The pandemic years were an incredible boon for ocean freight operators. Spiking demand sent spot prices soaring, while port congestion and tangled supply chains compounded accessorial charges and other fees. But just as the pandemic ended, so too have the sky-high container-shipping rates of the era. Today, they’re back at pre-pandemic levels and falling even lower. Although this is good news for shippers, all signs point to a lack of sustainability in bottomed-out prices. If ocean rates don’t rebound soon, there will be broader implications for the economy.

Why rates are low

Container-shipping rates have been declining since the spring of 2022 and are now at multiyear lows. Numerous factors have contributed to this decline, including:

  • Weakening demand for imports: The global economy has slowed, leading to a decline in demand for imports. This is especially true for the world’s largest exporter, China.
  • Increased supply of container ships: There’s now a surplus of container ships and capacity on those ships, which has continued to put downward pressure on rates.
  • Improved port congestion: Port congestion has eased in recent months, helping to lower rates. Fewer barriers to drayage have reduced total landed costs.

It’s important to note ocean freight rates are cyclical and likely to fluctuate in the near term. Even though the expectation is these rates will remain low through 2023, there’s hope they will stabilize later this year.

The sign of a slowing economy

Low container-shipping rates are typically a hallmark of a slowing economy, largely because they signal a decrease in demand for imports. Along with overcapacity across all ocean lanes, shipping companies are forced to compete for customers, thereby driving down prices. Unfortunately, this has broader implications for the economy.

Historically, low freight rates have correlated with economic contraction:

  • In 2008, the global economy experienced a recession, while ocean freight rates fell by 40%.
  • In 2015, China’s economy slowed, and ocean freight rates dropped by 20%.
  • In 2023, the global economy is slowing down again, with ocean freight rates falling 30%.

Although low container shipping rates aren’t always a sign of a recession, they’re often an indicator the economy is slowing. The longer rates stay depressed, the larger the negative implications are for the broader economy.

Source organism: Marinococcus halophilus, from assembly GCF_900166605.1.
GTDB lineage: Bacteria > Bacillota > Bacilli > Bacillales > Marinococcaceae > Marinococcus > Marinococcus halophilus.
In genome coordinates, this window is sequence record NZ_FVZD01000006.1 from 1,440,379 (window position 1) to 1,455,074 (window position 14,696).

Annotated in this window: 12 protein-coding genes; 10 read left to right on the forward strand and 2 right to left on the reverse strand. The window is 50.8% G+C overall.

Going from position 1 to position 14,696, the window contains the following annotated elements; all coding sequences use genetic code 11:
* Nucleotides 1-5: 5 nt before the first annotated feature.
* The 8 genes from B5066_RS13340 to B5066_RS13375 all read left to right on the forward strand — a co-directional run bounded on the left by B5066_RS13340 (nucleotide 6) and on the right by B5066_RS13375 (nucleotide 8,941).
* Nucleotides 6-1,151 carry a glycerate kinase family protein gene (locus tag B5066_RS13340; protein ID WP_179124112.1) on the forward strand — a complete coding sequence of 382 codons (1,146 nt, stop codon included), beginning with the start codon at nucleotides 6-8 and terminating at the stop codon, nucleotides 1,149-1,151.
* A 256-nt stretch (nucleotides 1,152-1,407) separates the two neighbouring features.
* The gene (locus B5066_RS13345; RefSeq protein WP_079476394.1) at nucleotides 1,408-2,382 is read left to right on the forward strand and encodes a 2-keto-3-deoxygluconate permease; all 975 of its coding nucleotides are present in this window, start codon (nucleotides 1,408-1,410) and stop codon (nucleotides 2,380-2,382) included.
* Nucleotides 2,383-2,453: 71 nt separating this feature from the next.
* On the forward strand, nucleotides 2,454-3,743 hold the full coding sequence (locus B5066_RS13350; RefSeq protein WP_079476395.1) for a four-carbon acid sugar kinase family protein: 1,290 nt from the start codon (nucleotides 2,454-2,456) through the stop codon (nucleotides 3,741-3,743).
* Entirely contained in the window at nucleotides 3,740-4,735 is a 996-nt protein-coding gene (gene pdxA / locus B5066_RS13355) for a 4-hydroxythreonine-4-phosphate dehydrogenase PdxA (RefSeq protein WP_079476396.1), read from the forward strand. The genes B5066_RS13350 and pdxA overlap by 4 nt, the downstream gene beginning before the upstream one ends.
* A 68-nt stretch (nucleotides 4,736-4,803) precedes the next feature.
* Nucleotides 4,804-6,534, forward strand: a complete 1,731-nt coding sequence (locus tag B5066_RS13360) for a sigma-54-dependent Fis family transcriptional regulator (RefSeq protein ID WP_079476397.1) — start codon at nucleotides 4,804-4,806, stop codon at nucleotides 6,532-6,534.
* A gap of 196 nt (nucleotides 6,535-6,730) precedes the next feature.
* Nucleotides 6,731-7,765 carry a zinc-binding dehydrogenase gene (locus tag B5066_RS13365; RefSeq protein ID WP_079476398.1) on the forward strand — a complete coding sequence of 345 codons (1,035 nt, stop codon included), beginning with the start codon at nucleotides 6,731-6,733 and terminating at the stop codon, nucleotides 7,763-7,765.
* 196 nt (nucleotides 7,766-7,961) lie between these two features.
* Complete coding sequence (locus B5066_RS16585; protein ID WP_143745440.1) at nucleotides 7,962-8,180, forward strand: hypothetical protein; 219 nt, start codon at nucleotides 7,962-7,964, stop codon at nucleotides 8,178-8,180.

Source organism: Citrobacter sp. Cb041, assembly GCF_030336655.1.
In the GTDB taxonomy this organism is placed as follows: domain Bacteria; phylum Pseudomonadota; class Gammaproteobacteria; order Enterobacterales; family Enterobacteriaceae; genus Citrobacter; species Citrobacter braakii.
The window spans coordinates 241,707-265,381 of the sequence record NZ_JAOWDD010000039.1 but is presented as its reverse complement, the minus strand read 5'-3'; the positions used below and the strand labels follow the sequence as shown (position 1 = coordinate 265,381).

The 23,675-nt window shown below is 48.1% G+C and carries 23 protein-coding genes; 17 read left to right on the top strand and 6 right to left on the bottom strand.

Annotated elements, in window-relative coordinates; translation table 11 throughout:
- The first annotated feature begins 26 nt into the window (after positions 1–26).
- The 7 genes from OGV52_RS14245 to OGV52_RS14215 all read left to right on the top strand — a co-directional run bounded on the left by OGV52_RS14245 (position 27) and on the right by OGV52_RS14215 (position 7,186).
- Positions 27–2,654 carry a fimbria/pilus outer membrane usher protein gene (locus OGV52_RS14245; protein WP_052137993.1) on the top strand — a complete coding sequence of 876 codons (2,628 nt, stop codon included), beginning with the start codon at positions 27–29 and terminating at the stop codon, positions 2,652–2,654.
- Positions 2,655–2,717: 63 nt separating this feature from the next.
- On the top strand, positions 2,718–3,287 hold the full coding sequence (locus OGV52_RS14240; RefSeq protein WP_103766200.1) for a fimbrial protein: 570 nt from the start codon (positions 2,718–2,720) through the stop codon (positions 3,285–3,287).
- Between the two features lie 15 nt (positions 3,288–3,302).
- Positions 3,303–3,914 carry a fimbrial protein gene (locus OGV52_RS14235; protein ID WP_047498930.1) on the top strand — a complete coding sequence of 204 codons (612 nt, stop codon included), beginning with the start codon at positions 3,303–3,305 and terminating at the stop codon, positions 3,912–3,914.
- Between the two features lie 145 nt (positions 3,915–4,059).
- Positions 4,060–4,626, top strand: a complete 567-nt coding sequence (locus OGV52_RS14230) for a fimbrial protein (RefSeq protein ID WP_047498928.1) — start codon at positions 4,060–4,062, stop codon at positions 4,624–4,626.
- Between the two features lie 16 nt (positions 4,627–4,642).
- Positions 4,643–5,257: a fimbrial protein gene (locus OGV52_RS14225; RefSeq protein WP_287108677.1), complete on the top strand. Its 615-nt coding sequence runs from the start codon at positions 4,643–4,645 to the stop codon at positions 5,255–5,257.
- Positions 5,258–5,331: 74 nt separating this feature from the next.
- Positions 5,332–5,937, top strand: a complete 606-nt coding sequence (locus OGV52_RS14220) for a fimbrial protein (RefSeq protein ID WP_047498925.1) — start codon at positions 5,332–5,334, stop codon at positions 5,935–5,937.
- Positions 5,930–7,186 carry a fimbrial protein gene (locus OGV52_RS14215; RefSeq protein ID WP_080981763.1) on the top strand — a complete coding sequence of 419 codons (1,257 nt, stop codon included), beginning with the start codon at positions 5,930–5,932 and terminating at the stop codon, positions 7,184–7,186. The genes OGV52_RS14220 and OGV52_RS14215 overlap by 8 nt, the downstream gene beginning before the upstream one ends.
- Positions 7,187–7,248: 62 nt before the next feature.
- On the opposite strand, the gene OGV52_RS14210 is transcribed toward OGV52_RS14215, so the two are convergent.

Rates can’t stay low forever

Depressed ocean freight rates are a great opportunity for shippers. But in the long term, they pose a danger to economic viability. The implications of low rates include:

  • Job losses in the shipping industry: Already saddled with crewing issues, shipping companies can’t afford job losses. An inelastic workforce is at risk as rates remain low.
  • Disruptions to global supply chains: When shipping companies are unable to profit, they’re less willing to invest in new ships, leading to potential shipping delays.
  • Weaker economic growth: The inability of shipping companies to profit from transoceanic voyages creates trade imbalances, which can weigh heavily on the economy.

Low container rates are both a sign of a stagnated economy and a contributor to one. As the United States hopes to continue stabilizing its economy post-pandemic, freight rates must rise to a healthy level before they contribute to an economic backslide that kicks off a recession (or depression). Thankfully, this is exactly what they’re expected to do in the back half of 2023.

Looking to optimize your container operations around the current (and future) rate environment? nVision Global can help you make the most of the situation so you can manage your freight operations efficiently, regardless of uncertainties or changing variables in the landscape. Learn more at corporate.nvisionglobal.com